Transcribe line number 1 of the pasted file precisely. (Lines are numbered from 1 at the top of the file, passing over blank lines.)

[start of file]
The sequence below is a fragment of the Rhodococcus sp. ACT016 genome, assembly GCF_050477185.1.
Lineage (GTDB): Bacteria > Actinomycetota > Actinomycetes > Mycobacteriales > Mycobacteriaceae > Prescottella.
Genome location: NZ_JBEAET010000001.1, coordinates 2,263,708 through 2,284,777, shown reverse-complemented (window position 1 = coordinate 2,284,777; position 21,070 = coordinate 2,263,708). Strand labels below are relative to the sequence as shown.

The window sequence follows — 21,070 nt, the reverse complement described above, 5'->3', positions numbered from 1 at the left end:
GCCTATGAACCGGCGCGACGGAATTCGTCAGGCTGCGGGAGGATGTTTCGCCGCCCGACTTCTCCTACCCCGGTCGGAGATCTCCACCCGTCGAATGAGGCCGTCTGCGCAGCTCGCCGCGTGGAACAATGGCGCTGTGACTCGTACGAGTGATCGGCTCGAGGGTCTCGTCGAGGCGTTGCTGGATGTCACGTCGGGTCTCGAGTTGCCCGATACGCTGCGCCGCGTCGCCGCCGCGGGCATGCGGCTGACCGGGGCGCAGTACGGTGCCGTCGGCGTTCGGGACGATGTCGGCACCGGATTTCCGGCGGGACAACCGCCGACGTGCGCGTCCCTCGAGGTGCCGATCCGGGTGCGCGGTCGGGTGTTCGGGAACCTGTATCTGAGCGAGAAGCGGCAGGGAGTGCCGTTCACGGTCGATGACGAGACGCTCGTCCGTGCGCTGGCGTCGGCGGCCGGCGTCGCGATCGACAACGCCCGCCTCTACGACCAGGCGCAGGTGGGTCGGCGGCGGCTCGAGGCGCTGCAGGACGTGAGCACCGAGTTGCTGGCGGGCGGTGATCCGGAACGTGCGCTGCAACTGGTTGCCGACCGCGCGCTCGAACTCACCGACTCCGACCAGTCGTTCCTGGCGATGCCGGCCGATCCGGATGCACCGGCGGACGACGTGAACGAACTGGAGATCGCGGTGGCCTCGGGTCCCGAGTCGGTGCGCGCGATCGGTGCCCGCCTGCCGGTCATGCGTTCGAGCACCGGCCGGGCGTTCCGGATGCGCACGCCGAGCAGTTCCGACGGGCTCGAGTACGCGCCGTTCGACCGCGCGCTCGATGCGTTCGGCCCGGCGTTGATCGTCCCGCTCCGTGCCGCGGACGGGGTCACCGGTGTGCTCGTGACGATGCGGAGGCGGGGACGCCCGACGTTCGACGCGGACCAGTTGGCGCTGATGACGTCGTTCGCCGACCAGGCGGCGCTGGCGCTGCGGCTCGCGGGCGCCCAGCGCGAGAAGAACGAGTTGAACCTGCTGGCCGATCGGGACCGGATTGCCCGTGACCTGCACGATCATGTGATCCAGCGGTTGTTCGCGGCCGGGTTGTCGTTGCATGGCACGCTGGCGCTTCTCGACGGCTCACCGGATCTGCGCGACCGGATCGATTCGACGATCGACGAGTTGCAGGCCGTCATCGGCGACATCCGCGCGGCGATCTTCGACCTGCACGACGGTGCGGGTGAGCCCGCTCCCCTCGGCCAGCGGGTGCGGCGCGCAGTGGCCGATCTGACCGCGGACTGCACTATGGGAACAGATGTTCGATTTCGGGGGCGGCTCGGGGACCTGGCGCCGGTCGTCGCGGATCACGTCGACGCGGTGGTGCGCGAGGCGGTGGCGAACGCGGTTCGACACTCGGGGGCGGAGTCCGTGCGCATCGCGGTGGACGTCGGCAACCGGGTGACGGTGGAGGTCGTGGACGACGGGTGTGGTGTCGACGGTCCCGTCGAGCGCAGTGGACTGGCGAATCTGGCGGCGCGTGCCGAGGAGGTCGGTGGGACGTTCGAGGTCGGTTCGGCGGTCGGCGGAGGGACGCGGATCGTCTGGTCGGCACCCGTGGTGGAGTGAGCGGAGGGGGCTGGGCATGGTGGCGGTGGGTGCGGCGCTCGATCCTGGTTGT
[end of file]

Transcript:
The sequence below is a fragment of the Rhodococcus sp. ACT016 genome, assembly GCF_050477185.1.